The reason deportations went down under Trump seems to be due in part to the backlash to anti-immigrant rhetoric, opposition to the popular DACA, the adoption of intentional cruelty as a national policy, the quasi-racist overtones and a not a few–often antisemitic–immigration conspiracy theories that were popularized, a couple of which resulted in mass murder. Trump eliminated the express position of the Obama administration of prioritizing illegals who committed crimes (altho migrant advocates claimed Obama deviated from this practice), to go after illegals, period–in other words, families, and folks with jobs or businesses who evoke a lot more sympathy than criminals. Not surprisingly, the apparent ugly assault on immigration resulted in “sanctuary cities” expanding–there’ve been such entities since 1971–as well as increased community push-back and less-welcoming attitudes toward ICE agents in many contexts, including the courts.

    I see the GOP blunder on this issue as similar to the stupidity of “Defund the Police.” I doubt very much that anyone would argue that there is no room for improvement in police training and practices, such as ways to effectively restrain someone without kneeling on their neck or choking them ’til they’re dead, checking and double-checking addresses before executing guns-drawn no-knock warrants, and hey, maybe a bit of training on how to deal with folks in mental health crises besides shooting them, not to mention, perhaps, increased civilian oversight and expanded community policing programs. But no, instead proposing reasonable ways to mitigate problems, it’s “Defund the Police” causing folks toss all that out the window. It’s always the extremes that ruin everything for everyone else. Same thing goes for people railing against immigration.

    Of course Stu is right. We have a finite capacity to take people in. On the other hand, the American people are kind, want to be humane, and are, for the most part, opposed to racism and discrimination. It follows that we need a humane, unbigoted method to limit illegal immigration and deport, or, in appropriate cases such as DACA, provide a path to citizenship. In this era of polarization, it looks unattainable, but I am optimistic. As problems pile up, they will be eventually be addressed. We ended slavery and Jim Crow, we won WWII and the Cold War, we lived through the Great Depression and 9/11. Maybe I’m the only American Exceptionalist left, who believes in the adaptability of democracy and the fundamental strength of the American people and our ideals. Folks have been saying we are headed somewhere in the proverbial handbasket since the founding. Me, I say, the Republic will survive. We have our problems, false starts, sins, errors and even crimes, but as Churchill once observed: “The Americans always do the right thing–after trying everything else first.” My prediction would be someone championing DACA, immigration reform and immigration enforcement will do the job. No extremist on either side can pull it off. Stu for president?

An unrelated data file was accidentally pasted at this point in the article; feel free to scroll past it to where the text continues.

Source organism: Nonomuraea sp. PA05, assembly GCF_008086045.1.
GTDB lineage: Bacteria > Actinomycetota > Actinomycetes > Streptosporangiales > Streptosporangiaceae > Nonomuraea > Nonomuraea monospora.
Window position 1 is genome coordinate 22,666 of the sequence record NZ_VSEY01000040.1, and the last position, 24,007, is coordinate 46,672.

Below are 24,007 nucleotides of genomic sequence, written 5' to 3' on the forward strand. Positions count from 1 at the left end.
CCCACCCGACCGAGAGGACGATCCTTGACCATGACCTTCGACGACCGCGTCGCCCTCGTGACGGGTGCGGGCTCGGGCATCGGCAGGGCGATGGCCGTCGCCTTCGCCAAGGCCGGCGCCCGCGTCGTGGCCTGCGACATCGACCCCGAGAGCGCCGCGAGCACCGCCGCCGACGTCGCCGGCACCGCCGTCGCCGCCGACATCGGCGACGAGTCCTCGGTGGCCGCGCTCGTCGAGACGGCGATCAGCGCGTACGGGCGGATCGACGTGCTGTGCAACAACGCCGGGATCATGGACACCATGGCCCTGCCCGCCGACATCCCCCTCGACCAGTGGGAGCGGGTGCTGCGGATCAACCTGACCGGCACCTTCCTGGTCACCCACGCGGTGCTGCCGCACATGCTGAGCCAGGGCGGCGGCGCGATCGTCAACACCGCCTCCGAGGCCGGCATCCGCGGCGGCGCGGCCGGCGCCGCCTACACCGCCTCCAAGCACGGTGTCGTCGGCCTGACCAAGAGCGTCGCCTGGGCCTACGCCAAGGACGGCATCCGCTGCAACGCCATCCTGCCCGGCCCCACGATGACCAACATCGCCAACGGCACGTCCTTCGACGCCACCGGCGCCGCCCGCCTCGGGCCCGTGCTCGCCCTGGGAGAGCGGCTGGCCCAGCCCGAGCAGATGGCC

Apparently, you are a bit of a night owl. You rightly stated our immigration history. What do you say to: following the laws that are in place as of today? Closing the borders, preventing illegals from entering the country, thus letting Mexico be responsible for the problems that they are ignoring. That’s a tall order, I understand, but you as an attorney know that we have laws in place for a reason. As you also know, allowing these illegals into the country are putting a strain on services that are already overloaded. Education, housing and health are three of the big expenses. Our own poor continue to suffer as we allow more impoverished to come under this current open door policy.
      I have said many times that the problems are where they originate from – the countries of origin. For decades, monies have just been thrown to these third world nations without any form of responsibility attached. Trump saw this problem and started to correct the mess.
      As you so rightly stated. We are a compassionate people. Stu speaks from the head with a little heart thrown in. He’s not presidential material, but I would consider him for a cabinet position. A very complicated problem that will take years to correct and billions to see it through.